Stewart Sternberg 8/28/2008 11:06:00 PM  

avery, I have been reading about people losing themselves in their work as part of the flow of the creative process. It's tapping into some pool of creativity, taking the internal and applying it in a practical application.

spyscribbler 8/29/2008 11:07:00 AM  

Avery, I love when that happens, too! I'm usually like that, but not lately. And, funny, I've had a lot to focus on in the studio. I'm a one-focus sort of person, too. It's inconvenient, you know? :-)

But it does get a lot done on the one thing!

spyscribbler 8/29/2008 11:12:00 AM  

Amy, I get pulled into the emotions, too. You know, I just read an article that said our brain can't tell the difference between what is happening in real life and what is happening in fiction. It reacts the same. (And I said that wrong. Oh well.)

I sometimes get traumatized!

spyscribbler 8/29/2008 11:25:00 AM  

Eric, yes, that part, definitely! I'm a write-for-the-reader person, too. I don't write for myself, either. I do tinker for myself, though. :-)

spyscribbler 8/29/2008 11:27:00 AM  

Edie, her packets looked really interesting last time I checked. I do want to see if I can make it up there. It would be fun!

I don't know where it comes from, either. That's interesting. I never thought about that.

spyscribbler 8/29/2008 11:29:00 AM  

Robin, that's awesome! I love that you make us laugh, too, selfish me. :-) That nose picture was priceless!

spyscribbler 8/29/2008 11:34:00 AM  

Zoe, sometimes the stereotypes are frustrating. It's exhausting to me. I just want to do what I want to do on my own time, and thank you very much, but I don't want to be looked down upon because I'm not going after the same publishers they are.

And you're right. Some of my favorite midlist authors will sometimes randomly write a book that is just sloppy, and I can forgive that. I don't blame trad publishing, and you can tell the author was going through some life crisis. Sometimes I write sloppier than normal. I have to write fast and pay the bills. It happens. It just is what it is at the time.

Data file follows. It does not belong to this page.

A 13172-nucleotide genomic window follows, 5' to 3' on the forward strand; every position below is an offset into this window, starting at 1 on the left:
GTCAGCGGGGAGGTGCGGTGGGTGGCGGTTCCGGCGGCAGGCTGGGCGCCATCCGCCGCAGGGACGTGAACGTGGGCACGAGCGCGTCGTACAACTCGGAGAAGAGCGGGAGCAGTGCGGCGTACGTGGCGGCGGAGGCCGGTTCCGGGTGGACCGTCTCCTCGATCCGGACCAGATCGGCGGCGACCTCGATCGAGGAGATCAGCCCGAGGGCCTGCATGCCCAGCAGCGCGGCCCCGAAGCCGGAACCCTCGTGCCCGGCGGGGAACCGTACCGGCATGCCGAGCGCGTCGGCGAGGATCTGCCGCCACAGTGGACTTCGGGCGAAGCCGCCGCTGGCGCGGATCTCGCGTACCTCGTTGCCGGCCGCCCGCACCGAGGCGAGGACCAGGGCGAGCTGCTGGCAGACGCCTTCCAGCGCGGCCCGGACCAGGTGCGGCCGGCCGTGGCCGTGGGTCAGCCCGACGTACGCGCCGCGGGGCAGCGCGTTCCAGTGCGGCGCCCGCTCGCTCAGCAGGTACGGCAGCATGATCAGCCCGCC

spyscribbler 8/29/2008 11:36:00 AM  

Stewart, that is cool! I know a lot of writers like that. I generally hate what I've written by the time it's written, LOL.

Reading about flow, the zone, or whatever they're calling it these days? Stewart, you disappoint me. You sound like a theorist. Why waste time reading about it? Experience it!

conley730 8/29/2008 10:39:00 PM  

Hey, Spy! Just wanted to make sure you got my e-mail about "All the Good Knights"!

Barrie 8/30/2008 01:12:00 PM  

I love the revision process. Love it. I basically slog through the first draft only because it'll give me something to revise. Off to read some of the links in your post. Thanks.

Zoe Winters 8/30/2008 07:44:00 PM  

Hey Spy, it is exhausting. I think I'm at the point now, where I really just want to do my thing and to hell with what anybody else thinks. I truly truly do not care whether people think I can "succeed" or not. chances are really damn good that my view of "success" and theirs are very different things.

I'm just getting tired of arguing with people about it.

What I do find frustrating is...other people HAVE succeeded doing what I want to do. So it's not like I'm the first person ever to want to climb this mountain. It's almost insulting to me that it doesn't matter what I say, "those people were special." Yeah, and they probably heard the same naysaying too.

I don't need the pressure of having to "prove myself" to anyone.

I'm just going to do my thing. Succeed or fail...whatever. But I'm doing my thing. No one has to believe in me, that's fine. But I don't need people trying to talk me out of it either, because all it adds is more stress.

I can say definitely that it's this or nothing. Because I do NOT want to be traditionally published right now. So either I go it alone, or I don't go period.

spyscribbler 8/30/2008 11:17:00 PM  

Brilliant, Erin, Brilliant! I will never forget what Twin said, not ever!

spyscribbler 8/30/2008 11:19:00 PM  

Barrie, that's great! That's hilarious. I love revising, at least when I can. Near the end, my brain shuts down and it's very difficult to even READ my story another time. After 100+ times, I'm just sick of it!

spyscribbler 8/30/2008 11:21:00 PM  

Zoe, I understand that exhaustion. I want to be published by NY, but for my own reasons and in my own time, not because some people think it's the only way to write a decent book.

Dube 8/31/2008 02:01:00 PM  

Writing without ambition for money? What's that? LOL, just kidding. Great post. Hmm... I have to think about that. I know in the past, I've been drawn to writing as a way to work through struggles in my life, situations that were emotionally tough.

spyscribbler 9/01/2008 09:07:00 AM  

Dube, YES! I've been thinking my motivation was money forever, but it wasn't working. I had to find something else, and since then, I'm a writing fiend!